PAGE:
Every industry has been hit hard by the Covid-19 pandemic, from servers and bartenders to small business owners and teachers.
In the Bay Area and beyond, artists and musicians are seeing events cancelled through 2020, and their main sources of income gone completely. We spoke to a few local musicians whose lives and plans have been turned upside down by the pandemic.
MH the Verb
For Marcus Harris, better known by his stage name, MH The Verb, the next couple months were going to be crucial.
"I just released my new album after two years of working on it," said the rapper, producer, and DJ. "I had a bicoastal tour scheduled with more than 20 dates that have all been cancelled or postponed now."
MH, originally from Philadelphia, added that he also makes a living freelancing as a DJ and performer at corporate events and weddings in the Bay Area. Spring is typically a busy time of year for these events, and with California on lockdown, MH will lose five events that promised big paychecks.
"That accounts for more than half of my overall income," he said. "All of that work has dried up, and it's frustrating not knowing what to expect going forward."
Though the loss of the money was a big setback, MH says that the cancellation of the tour has been the hardest to swallow. He looks forward to every part of it, including the travel aspect and the opportunity to visit new places.
"That's usually a time when I'm able to connect with so many of my friends and family across the country. Sometimes I feel very isolated in the Bay. Being able to go out and share my art with people and connect with communities is a huge part of my health and wellness. I'm trying to stay positive, be responsible, and keep myself busy at home, but it definitely isn't the same."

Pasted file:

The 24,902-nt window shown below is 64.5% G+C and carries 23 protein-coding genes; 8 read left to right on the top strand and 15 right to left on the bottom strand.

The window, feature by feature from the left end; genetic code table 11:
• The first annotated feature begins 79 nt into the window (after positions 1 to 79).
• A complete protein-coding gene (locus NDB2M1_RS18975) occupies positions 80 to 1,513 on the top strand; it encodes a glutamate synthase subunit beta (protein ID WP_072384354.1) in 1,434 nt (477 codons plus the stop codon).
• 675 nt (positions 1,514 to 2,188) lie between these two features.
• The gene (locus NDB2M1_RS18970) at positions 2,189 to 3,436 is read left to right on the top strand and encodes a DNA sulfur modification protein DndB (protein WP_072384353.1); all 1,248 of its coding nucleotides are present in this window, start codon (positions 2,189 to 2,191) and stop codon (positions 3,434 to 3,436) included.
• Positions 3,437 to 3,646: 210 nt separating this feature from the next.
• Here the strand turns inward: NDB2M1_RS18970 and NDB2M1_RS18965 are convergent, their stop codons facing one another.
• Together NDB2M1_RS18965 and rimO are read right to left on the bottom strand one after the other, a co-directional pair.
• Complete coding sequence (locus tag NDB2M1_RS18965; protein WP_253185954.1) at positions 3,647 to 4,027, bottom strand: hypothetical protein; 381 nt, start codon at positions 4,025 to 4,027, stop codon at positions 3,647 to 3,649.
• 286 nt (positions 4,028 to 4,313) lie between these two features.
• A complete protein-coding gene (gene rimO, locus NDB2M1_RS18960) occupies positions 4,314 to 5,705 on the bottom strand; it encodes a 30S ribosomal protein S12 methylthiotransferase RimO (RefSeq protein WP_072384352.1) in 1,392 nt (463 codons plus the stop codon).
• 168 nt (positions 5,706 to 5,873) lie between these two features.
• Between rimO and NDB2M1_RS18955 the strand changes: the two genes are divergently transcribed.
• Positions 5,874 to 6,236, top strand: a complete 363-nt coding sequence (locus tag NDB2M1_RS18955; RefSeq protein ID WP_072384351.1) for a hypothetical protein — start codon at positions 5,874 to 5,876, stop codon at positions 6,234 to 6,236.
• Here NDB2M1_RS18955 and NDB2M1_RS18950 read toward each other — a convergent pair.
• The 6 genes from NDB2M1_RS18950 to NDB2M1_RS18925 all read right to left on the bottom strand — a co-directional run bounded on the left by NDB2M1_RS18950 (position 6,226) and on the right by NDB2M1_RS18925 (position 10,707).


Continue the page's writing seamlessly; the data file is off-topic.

While music and art are his primary sources of income, MH, like many musicians, has a side hustle. He works as a freelance digital media and marketing consultant for several small businesses. Though some of his clients have already asked to defer payments or cancel services, that work hasn't gone away entirely.
Luckily, MH also landed a part-time job that will provide him healthcare during this time – something he says is crucial for freelancers.
"We don't have the same access to health care and insurance, so we are extra vulnerable in these times."
Like anyone else, MH is worried.
"I'm afraid this might be the new normal, and I wonder how this will affect artists who deal with mental health issues and really rely on the social aspects of our community. It's necessary for us to be a community and deal with this together."
Despite the hard times, MH says he is still creating. He plans to use this time to focus on engaging his community with new music videos, remixes, live stream performances, behind the scenes footage, and interviews. He also plans to connect more directly with the community through FaceTime and phone calls. The final thing on his agenda: resting and recharging.